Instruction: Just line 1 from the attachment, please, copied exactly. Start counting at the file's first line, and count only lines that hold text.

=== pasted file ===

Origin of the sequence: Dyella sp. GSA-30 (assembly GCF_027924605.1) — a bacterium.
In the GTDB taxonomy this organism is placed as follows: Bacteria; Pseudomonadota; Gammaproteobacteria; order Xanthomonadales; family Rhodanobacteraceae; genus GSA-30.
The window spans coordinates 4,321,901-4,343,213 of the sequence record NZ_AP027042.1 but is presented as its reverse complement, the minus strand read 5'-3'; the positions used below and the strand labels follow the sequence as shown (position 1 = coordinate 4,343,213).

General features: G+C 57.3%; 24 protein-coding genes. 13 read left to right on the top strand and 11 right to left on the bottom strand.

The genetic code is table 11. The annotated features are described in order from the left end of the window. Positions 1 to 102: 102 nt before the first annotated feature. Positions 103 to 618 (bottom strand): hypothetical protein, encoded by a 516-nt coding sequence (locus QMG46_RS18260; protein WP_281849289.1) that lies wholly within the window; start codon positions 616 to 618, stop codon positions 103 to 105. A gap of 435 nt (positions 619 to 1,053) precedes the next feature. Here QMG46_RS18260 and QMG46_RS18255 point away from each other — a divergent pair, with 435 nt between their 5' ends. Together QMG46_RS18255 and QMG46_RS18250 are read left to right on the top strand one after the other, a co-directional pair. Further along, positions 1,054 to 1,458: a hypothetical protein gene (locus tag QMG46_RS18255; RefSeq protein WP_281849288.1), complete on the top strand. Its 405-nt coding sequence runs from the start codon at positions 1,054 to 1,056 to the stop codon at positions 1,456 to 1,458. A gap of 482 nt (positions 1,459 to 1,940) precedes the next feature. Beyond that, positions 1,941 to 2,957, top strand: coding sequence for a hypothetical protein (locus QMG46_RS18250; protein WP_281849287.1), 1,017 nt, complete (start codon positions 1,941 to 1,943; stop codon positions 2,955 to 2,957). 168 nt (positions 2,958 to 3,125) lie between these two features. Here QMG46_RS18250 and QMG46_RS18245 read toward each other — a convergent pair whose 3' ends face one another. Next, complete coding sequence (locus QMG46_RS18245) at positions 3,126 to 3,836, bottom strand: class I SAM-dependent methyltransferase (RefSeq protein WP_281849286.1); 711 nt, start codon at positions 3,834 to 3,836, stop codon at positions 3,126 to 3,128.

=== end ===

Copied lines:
Origin of the sequence: Dyella sp. GSA-30 (assembly GCF_027924605.1) — a bacterium.